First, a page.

You haven't been there, but why do you think it's been a struggle for Penn State to produce elite quarterbacks? It's been a long time since Penn State has had a quarterback drafted. It hasn't been a quarterback factory at Penn State. Any thoughts on why that's the case?

CF: That's really hard to quantify not having been here. A lot of it sometimes is maybe just the focus on what you're doing. If you're more of a heavy run-game team, and Penn State's always been great running the football with the tailback. Certainly how quarterback-friendly the system may be may lead to success. If you look across the nation, there are certain things that they're asking the quarterback to do or how much they're allowing him to do that leads to some success. But that's hard to measure having not been here. Certainly looking forward, we have to go out and get that guy who can be elite for us, and lead coach O'Brien's offense and what he wants to do. Now let's find that guy.

As the quarterbacks coach, how much input will you have on schemes and play calls?

CF: I would feel like I'll certainly have some in the offensive game plan. Coach O'Brien will have final say on everything. Coach O'Brien is a quarterback guy, so we've got to be joined at the hip. We've got to think the same, and we've got to put our heads together on what we feel is best. His track record offensively is so good. He's had success in the NFL as a coordinator, so it's going to be interesting and exciting for me to learn the things he wants to do, interject any ideas I may have, and mesh them together as best we can. But we're going to run his offense and move forward that way.

What's it like to work for a coach with a background like O'Brien's? Is it similar to what you did at Miami (Ohio) with Don Treadwell, a former offensive play-caller?

CF: There's only so many plays you can run. It's just the way you approach it, the way you dress them up, that kind of thing. Certainly coach O'Brien has a unique vision, having coached in the NFL and coached arguably the best quarterback to play in the NFL. So for me, it's exciting. How much better can it be to share the same vision with a great coach, and to learn from him, and have a chance to interject and help in any way that you can?

You mentioned you met with the players. What's your message to them and what will your message be as far as getting ready for the spring and what you'll look for?

CF: The first thing they've got to do is put the time in to learn what we're trying to do. We don't start spring ball until the end of March, so they've got time to learn what to do. And we've got to develop consistency in the group, and we've got to identify that [top] guy. Hopefully, somebody emerges out of spring. If not, it's going to carry on and we're going to see who emerges, who's going to be able to grasp things mentally, what can they grasp and that kind of thing. But at that position, it's so important that you find a guy who can number one, lead your team, and number two, play with consistency and who you know what you're going to get day in and day out.

What were your initial impressions of them as guys?

CF: Great kids. They're buying in 100 percent. They're excited about the vision coach O'Brien's bringing here. I put myself in their shoes. If I'm the quarterback at Penn State and the offensive coordinator from New England comes and takes the head job, how could you not be excited about that? All you've got to do is look at the success of their offense, their quarterback play and the way they use their guys. As an offensive player at Penn State, you look at how they use their tight end, their wideouts and running backs, all the diversity in their offense. So as an offensive player in general, that's got to be exciting, but certainly as a quarterback, you know it's a quarterback-friendly offense.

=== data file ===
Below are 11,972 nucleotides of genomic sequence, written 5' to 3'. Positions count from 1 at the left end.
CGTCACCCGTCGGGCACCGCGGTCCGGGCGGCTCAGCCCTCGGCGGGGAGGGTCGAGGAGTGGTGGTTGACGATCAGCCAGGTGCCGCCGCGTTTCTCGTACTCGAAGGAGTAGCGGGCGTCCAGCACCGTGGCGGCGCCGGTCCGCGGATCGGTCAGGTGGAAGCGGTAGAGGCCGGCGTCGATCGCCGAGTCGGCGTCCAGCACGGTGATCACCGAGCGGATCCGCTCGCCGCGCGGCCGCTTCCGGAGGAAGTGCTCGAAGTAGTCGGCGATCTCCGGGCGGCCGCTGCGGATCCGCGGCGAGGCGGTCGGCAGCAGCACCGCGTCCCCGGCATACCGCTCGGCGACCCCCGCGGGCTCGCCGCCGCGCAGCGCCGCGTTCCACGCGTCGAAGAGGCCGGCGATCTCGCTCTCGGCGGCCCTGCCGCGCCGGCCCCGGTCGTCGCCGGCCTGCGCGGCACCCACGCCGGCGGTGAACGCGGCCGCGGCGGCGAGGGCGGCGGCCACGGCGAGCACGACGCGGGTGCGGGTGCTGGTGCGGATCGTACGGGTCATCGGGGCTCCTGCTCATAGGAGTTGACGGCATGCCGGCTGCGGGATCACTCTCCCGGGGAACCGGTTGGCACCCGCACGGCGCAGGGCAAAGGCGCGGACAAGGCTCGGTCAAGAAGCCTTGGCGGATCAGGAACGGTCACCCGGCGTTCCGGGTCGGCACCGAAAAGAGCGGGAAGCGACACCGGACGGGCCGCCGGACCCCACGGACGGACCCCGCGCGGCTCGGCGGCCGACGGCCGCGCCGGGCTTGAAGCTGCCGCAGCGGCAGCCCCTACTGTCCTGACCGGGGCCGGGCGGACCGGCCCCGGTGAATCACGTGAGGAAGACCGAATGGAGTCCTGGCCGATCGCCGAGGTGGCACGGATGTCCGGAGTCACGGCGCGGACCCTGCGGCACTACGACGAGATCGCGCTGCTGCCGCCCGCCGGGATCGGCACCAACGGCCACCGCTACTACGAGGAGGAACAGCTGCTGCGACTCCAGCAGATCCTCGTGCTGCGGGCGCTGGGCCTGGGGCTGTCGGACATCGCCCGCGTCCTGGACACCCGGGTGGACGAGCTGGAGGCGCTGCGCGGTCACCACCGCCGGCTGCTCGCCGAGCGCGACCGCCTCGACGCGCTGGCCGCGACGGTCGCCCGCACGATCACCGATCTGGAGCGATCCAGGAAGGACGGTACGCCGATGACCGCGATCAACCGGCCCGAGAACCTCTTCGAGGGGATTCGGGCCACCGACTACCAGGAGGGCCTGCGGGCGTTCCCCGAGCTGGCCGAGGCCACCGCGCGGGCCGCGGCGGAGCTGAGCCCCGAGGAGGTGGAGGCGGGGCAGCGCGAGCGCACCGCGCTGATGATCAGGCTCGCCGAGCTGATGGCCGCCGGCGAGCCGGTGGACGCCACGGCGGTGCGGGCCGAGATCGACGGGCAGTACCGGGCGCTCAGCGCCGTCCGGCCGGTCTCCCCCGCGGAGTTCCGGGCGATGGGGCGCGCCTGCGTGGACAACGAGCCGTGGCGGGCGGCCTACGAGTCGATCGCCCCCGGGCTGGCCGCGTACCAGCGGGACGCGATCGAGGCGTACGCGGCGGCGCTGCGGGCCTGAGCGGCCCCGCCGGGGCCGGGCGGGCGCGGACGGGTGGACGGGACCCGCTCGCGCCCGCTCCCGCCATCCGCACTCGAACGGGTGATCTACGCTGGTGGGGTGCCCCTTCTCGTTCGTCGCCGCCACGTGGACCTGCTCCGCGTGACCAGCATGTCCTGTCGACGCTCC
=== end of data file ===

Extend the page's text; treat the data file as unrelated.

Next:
So they're excited, they're eager, they want to learn. I've been impressed with them. They work hard in the weight room and they want to get better. They're trying to grasp what we're doing, so it's going to be exciting. And they know, 'Hey, we've got to step it up. We've got to do our part at that position because everything revolves around that spot.'

You weren't involved in this year's recruiting class but you will be going forward. What are some of the things you'll be looking for in quarterbacks who you want to bring to Penn State?

CF: We're going to recruit a pro-style quarterback. So we want a guy that is smart, he's a great competitor, he's going to be mentally tough, physically tough. At the forefront, we want to find a guy who's accurate, who can put the ball on the money, knows where it's going to go and can get the ball out of his hands. So accuracy, release, arm strength is always nice to have, but you want a guy who can put the ball on the money, knows where it's going and can get it out of his hands.

Even though I wasn't involved in this recruiting class, I actually took a very strong look at [incoming freshman] Steven Bench when I was at Miami, and at Vanderbilt I recruited south Georgia, so I've known about Steven Bench the last couple years. And I love him. He's got athleticism, he can throw the ball, he's a great competitor. We're really excited about him coming into this offense. He maybe flew under the radar a little bit, but I've seen that guy and he's a good player and he plays in a very good conference in south Georgia. He's got a good arm and he's very competitive. He's a coach's son, so you know he's been around the game his whole life.